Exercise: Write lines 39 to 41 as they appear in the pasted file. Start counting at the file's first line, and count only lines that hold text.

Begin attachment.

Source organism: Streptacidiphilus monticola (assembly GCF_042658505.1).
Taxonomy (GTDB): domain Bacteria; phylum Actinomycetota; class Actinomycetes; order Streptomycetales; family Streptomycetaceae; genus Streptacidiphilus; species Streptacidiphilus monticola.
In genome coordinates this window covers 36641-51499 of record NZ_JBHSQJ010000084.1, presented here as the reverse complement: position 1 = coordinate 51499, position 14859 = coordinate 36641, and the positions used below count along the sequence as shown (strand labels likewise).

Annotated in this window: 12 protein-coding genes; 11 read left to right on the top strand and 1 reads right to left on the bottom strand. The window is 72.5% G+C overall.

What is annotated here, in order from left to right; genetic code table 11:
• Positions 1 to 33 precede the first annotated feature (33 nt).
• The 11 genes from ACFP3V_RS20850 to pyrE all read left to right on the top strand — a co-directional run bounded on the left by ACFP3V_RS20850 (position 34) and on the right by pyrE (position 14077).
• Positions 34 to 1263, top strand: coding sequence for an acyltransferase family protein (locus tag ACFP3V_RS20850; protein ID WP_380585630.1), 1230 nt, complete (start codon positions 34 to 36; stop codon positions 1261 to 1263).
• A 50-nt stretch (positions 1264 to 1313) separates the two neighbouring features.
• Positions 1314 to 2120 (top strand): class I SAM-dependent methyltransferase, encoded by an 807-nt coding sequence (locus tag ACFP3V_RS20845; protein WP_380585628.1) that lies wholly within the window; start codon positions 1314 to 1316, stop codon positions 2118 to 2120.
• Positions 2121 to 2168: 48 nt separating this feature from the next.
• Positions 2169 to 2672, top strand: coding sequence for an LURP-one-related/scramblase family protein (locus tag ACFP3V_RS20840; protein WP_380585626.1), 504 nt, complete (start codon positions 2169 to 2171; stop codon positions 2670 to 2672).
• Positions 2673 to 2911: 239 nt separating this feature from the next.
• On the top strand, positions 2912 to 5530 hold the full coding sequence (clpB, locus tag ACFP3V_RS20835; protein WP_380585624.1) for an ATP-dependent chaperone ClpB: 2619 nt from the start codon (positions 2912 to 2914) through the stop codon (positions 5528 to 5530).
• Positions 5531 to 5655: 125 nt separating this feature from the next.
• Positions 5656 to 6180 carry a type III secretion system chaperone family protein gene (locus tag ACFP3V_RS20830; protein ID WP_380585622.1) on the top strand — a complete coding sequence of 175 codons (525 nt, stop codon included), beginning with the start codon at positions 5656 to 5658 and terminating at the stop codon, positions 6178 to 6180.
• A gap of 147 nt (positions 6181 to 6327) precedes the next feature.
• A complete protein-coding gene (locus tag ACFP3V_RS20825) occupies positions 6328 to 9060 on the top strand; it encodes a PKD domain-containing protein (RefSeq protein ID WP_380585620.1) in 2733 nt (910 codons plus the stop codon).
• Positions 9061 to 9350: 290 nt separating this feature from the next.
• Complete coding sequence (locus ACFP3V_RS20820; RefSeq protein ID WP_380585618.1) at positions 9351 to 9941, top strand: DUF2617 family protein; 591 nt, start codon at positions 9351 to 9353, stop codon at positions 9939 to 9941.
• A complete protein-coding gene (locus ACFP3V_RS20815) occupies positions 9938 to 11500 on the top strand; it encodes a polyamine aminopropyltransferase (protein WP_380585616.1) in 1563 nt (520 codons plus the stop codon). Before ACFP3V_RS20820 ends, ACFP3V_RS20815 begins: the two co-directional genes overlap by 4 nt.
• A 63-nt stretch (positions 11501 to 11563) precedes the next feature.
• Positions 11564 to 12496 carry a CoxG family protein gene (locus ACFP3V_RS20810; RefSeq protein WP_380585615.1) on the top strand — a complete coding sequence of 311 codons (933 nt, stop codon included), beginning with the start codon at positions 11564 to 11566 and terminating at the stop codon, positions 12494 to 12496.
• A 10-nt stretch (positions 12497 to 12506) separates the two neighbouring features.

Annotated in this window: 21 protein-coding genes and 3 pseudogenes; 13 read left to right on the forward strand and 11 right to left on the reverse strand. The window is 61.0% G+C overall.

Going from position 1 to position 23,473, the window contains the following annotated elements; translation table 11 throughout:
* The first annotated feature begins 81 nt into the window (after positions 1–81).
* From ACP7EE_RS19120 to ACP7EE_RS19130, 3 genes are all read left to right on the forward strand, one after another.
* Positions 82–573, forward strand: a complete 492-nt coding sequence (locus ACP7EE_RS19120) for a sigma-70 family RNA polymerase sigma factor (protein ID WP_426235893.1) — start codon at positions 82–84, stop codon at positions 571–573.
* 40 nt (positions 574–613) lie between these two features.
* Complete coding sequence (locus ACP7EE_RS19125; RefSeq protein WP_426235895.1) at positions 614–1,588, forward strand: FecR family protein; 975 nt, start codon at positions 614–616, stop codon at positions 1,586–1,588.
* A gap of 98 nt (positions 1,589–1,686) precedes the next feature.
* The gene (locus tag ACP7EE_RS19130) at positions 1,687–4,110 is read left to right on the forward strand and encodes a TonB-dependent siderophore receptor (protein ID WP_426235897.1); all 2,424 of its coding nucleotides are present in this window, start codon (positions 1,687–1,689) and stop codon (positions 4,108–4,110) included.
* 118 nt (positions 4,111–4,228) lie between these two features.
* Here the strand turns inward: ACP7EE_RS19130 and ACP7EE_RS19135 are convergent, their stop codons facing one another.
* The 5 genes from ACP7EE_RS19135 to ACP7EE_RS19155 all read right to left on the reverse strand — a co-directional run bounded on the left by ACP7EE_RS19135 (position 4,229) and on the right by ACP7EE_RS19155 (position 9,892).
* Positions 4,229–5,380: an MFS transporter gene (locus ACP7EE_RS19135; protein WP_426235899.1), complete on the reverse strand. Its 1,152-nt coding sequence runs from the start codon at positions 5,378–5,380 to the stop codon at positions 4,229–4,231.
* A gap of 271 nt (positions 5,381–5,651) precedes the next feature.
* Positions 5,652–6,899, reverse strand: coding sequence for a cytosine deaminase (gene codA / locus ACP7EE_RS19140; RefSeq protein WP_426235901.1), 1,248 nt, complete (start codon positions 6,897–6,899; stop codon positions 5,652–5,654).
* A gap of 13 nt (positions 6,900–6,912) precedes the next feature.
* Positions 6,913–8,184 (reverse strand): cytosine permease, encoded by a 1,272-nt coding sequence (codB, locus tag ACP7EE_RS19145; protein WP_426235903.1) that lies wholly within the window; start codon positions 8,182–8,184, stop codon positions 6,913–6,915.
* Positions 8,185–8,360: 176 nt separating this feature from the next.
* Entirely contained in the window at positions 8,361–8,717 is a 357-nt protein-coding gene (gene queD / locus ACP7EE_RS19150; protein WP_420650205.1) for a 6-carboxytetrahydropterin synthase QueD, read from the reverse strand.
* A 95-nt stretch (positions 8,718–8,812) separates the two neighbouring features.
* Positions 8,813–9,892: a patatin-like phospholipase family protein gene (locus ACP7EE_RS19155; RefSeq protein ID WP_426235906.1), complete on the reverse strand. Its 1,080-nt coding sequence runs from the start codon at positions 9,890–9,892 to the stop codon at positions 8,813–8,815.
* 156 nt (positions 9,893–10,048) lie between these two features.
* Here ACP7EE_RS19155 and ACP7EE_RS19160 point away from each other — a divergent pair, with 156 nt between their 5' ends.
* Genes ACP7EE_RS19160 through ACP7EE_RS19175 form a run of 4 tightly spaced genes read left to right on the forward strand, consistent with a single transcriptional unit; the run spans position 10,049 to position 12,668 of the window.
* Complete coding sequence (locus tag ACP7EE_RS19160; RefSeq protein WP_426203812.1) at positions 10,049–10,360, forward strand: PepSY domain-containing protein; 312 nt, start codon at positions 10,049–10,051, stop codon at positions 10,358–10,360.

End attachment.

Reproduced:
* Positions 5,652–6,899, reverse strand: coding sequence for a cytosine deaminase (gene codA / locus ACP7EE_RS19140; RefSeq protein WP_426235901.1), 1,248 nt, complete (start codon positions 6,897–6,899; stop codon positions 5,652–5,654).
* A gap of 13 nt (positions 6,900–6,912) precedes the next feature.
* Positions 6,913–8,184 (reverse strand): cytosine permease, encoded by a 1,272-nt coding sequence (codB, locus tag ACP7EE_RS19145; protein WP_426235903.1) that lies wholly within the window; start codon positions 8,182–8,184, stop codon positions 6,913–6,915.